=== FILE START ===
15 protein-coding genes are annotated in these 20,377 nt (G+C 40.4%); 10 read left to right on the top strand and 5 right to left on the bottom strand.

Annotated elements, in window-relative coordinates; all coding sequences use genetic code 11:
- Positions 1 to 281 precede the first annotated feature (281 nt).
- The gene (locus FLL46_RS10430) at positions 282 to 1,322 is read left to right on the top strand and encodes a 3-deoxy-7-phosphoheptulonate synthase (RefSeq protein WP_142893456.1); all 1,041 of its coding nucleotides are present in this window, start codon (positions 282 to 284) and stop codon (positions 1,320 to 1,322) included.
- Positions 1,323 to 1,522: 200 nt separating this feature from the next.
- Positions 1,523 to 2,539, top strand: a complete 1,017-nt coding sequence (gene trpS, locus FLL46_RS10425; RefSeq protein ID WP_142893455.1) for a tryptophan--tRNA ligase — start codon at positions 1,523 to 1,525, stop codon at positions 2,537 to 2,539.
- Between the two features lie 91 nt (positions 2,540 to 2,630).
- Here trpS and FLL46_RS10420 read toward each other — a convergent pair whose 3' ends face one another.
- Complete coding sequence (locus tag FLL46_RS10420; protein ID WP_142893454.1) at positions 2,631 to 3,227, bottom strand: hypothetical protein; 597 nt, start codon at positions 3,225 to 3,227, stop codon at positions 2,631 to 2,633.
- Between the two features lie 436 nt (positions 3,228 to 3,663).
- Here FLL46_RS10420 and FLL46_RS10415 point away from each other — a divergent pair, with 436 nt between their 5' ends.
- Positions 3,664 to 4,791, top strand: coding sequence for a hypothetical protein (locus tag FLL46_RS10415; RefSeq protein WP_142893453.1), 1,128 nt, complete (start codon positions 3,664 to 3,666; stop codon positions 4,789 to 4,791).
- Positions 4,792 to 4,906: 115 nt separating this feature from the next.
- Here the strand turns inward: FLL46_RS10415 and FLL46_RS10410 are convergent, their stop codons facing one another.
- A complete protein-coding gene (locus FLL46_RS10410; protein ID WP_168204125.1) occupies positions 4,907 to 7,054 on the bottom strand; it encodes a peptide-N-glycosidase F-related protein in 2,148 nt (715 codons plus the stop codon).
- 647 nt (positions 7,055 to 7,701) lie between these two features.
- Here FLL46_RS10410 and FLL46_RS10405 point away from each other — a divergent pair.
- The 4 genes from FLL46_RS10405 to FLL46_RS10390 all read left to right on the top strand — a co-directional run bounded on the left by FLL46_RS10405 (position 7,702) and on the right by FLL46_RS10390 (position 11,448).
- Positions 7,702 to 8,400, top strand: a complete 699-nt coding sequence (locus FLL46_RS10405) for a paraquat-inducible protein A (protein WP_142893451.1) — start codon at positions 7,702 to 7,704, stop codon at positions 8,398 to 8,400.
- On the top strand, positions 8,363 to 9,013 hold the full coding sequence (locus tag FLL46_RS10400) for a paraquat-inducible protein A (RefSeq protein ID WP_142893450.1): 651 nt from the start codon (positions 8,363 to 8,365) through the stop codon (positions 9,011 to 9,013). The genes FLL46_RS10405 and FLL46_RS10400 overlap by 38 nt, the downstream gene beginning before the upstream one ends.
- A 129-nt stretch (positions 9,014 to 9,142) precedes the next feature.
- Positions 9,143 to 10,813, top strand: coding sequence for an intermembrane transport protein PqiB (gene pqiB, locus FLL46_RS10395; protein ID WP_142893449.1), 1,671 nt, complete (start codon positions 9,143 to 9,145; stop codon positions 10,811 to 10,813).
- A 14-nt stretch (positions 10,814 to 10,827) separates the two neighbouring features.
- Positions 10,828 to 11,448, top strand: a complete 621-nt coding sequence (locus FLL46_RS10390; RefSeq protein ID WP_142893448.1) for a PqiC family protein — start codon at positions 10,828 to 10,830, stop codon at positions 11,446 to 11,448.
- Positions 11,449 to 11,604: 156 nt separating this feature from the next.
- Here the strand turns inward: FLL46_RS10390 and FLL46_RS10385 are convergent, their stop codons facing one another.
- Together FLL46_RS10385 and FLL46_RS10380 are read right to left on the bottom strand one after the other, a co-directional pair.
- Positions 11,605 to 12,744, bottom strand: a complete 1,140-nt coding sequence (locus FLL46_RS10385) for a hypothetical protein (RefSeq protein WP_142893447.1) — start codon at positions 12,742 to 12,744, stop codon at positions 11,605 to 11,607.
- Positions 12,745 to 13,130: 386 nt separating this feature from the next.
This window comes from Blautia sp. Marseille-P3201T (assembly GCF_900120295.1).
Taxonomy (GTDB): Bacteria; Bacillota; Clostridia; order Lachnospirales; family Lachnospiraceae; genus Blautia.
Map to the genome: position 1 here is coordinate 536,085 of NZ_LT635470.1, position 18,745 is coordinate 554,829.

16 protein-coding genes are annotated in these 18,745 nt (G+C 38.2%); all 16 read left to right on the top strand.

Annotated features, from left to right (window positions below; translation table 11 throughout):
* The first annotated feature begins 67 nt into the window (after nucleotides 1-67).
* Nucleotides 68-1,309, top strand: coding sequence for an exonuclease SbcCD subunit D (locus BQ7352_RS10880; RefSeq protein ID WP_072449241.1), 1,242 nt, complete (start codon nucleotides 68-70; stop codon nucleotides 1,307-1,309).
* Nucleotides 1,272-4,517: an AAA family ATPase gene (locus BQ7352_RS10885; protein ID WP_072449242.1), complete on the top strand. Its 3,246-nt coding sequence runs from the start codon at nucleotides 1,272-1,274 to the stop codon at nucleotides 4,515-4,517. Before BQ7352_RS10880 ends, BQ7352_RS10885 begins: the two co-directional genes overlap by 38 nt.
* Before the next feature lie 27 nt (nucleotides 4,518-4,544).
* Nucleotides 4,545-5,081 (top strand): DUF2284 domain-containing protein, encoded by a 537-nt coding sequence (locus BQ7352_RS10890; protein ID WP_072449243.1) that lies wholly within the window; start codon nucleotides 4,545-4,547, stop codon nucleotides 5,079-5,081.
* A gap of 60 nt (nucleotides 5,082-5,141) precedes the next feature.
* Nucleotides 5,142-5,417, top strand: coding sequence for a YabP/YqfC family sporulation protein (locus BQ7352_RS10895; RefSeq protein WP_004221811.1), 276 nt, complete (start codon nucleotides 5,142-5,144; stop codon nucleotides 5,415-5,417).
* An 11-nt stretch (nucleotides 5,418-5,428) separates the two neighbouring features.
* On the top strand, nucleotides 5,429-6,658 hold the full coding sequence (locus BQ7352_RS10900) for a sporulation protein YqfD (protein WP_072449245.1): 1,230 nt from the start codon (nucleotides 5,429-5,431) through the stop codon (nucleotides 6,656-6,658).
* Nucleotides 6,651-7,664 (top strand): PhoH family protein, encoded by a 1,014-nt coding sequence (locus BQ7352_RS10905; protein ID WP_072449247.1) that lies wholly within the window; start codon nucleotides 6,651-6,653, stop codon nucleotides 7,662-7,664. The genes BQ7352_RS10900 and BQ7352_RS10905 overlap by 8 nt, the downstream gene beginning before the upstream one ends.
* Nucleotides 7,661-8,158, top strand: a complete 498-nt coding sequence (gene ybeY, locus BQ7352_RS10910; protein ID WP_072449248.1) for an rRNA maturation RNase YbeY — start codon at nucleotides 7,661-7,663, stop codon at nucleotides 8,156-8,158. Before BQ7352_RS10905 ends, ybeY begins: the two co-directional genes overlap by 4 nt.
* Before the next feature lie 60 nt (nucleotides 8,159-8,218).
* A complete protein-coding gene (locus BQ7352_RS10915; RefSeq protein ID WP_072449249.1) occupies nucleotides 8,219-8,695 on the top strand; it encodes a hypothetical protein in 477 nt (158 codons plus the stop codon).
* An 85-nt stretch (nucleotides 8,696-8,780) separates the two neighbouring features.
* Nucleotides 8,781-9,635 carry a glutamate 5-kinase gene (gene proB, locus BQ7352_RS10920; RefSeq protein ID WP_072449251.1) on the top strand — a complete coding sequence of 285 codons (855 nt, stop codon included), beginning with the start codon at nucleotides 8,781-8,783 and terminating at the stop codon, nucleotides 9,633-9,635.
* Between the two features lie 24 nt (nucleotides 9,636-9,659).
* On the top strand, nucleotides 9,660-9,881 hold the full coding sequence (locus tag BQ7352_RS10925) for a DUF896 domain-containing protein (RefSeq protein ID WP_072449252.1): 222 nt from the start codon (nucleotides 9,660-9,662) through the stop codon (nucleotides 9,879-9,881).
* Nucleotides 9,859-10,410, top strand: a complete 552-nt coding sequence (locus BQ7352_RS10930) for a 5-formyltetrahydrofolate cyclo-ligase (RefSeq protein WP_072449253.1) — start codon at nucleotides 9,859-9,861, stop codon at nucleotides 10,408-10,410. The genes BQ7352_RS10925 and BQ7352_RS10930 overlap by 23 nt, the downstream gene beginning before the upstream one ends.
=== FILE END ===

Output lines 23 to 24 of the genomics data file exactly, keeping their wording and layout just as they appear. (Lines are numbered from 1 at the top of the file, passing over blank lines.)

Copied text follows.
- A 14-nt stretch (positions 10,814 to 10,827) separates the two neighbouring features.
- Positions 10,828 to 11,448, top strand: a complete 621-nt coding sequence (locus FLL46_RS10390; RefSeq protein ID WP_142893448.1) for a PqiC family protein — start codon at positions 10,828 to 10,830, stop codon at positions 11,446 to 11,448.